I also like this idea that in order to confront the loudness of this world, you’re creating an even louder band. There’s definitely something to be said about the sheer volume of noise compared with the urgency of your words.
I feel that art is subjective and the message can be delivered in all kinds of ways. People gravitate towards absurd sounds because of the absurd world that we live in. It's not necessarily always the lyrics, but the overall sound and layers in the song. If we have a minute and half or however long the song is to convey some sort of message, we want to create something that people can react to. Maybe someone will think the music is nihilistic, absurd, or someone can get something from the song that's not exactly what we intended, but as long as there's a reaction then it's good. I think if you have apathy towards what you're doing, then you should rethink things. It's not necessarily my job to make sure people understand our intention, our job is to create something that we feel comfortable with and put it out there in the world for people to take. I'm not trying to wash my hands of responsibility either. It's like when Judas Priest went to court because people were saying there were backwards messages in their music and that kid tried to shoot his face with a shotgun. It wasn't Judas Priest's fault! They just made music and people reacted to it. Of course, that's just an example and not exactly the same kind of thing, but essentially people will take from the music what they are willing to.
That reminds me of a quote from a recent interview where you said “I think the world we live in is reflected in the art we create”, which is so true and also so interesting to see how different people’s realities are by the art they consume. What are your thoughts on the dynamics between worldviews and music consumption?
This idea has come into my mind a lot lately, especially after this Deaf Club tour. Living in California creates this sort of microcosmic comfort zone, so going to a place like Texas and seeing "America Loves Trump'' billboards is crazy. We even played a show where the sound engineer at the venue was wearing a Confederate flag t-shirt. At the same time, though, we're meeting really inspiring and amazing people. At that same show in Texas, I met this awesome young trans kid who plays guitar, and that's our future, you know? On that tour we'd be cruising out on the road, singing into other people's cars and having fun, then driving to the convention center in Austin where Trump was speaking and throwing stink bombs at people selling Let's Go Brandon shirts that are made in China.
There's just levels and levels of irony. There's layers of righteousness, frustration, and inspiration. I mean, you see and feel every element when you're out on the road and out of your comfort zone. There's sorrow, there's anger, but there's also beauty. And then as an artist, I end up farting it all out into the music and into the world. I don't know if what we're doing is the best we could do or relevant or whatever, but we do it for ourselves first and foremost, then however the world takes it is cool. I'm grateful when people like it. I'm grateful when people don't like it. I'm just grateful when people react to it. And that's the point.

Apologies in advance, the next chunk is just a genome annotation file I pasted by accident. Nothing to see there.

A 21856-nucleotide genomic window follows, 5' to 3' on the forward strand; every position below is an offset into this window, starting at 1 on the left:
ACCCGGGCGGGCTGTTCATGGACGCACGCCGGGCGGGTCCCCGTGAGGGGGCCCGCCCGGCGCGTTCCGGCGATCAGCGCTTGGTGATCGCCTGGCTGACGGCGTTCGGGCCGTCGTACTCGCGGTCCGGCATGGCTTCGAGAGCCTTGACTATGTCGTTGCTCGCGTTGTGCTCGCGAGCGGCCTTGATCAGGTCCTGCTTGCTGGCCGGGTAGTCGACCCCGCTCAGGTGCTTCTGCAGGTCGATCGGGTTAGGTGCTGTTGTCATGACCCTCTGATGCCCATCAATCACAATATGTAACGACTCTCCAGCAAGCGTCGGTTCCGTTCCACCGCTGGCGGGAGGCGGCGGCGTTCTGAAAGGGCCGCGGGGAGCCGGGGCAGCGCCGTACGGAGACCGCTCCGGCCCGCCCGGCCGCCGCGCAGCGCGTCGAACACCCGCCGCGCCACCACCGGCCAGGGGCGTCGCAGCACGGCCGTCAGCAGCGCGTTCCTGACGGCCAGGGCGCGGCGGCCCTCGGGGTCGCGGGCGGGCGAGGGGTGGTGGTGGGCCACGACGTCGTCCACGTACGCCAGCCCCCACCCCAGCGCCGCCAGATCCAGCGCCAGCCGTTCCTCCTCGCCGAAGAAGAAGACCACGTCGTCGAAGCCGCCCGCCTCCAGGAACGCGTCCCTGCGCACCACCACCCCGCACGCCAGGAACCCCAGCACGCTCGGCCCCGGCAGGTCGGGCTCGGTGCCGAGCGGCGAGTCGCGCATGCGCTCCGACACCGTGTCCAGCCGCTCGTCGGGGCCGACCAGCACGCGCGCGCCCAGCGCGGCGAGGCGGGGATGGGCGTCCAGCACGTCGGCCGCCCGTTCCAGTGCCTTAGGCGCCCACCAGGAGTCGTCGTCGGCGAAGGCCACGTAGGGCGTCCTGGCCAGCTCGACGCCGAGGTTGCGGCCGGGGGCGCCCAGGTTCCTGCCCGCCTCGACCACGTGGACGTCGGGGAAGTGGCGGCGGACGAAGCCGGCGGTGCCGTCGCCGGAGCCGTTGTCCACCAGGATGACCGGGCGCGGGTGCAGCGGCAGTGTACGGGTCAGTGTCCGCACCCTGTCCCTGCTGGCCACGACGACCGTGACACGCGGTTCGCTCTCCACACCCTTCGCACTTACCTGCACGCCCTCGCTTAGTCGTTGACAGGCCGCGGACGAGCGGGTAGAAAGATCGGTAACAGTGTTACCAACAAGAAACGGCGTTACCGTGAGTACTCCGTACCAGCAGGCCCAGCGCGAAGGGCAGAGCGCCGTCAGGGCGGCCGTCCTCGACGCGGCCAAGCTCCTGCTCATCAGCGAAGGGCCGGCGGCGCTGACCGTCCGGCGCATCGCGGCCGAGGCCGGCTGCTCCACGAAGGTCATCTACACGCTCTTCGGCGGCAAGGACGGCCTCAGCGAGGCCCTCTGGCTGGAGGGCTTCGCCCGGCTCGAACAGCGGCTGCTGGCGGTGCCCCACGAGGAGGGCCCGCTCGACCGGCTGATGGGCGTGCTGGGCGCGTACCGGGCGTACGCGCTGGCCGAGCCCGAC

Absolutely. Shifting gears a bit here, what advice do you have for aspiring young kids that hope to get tinnitus one day?
[laughs] Well, I don't hope that anybody gets tinnitus. It sucks! Though I think there is some beauty in the fact that people will go and do shit that damages themselves. For an absurd question, it's actually really good and relevant to the way I look at my life. I feel like half of the stuff I do is super fucked up and dumb. It's probably not great considering the longevity of my life and how bad I've damaged myself. The other half is like, I need to be this way. This is my insurance for my survival on the planet. There's like the yin and yang of it. Punk and hardcore is this sort of release and exchange of energy. It's frustration and all kinds of emotions. It might not be the best for our bodies, but it's the best for our minds. We're always told not to listen to loud music, but I mean...we probably shouldn't eat half the foods we eat, we probably shouldn't shit on the planet like we do because we're going to destroy it. So at least with music, we do stupid shit but we do it for reasons that are relevant, or at least helpful, to our daily survival. At any rate, I'd still tell kids to wear ear plugs [laughs].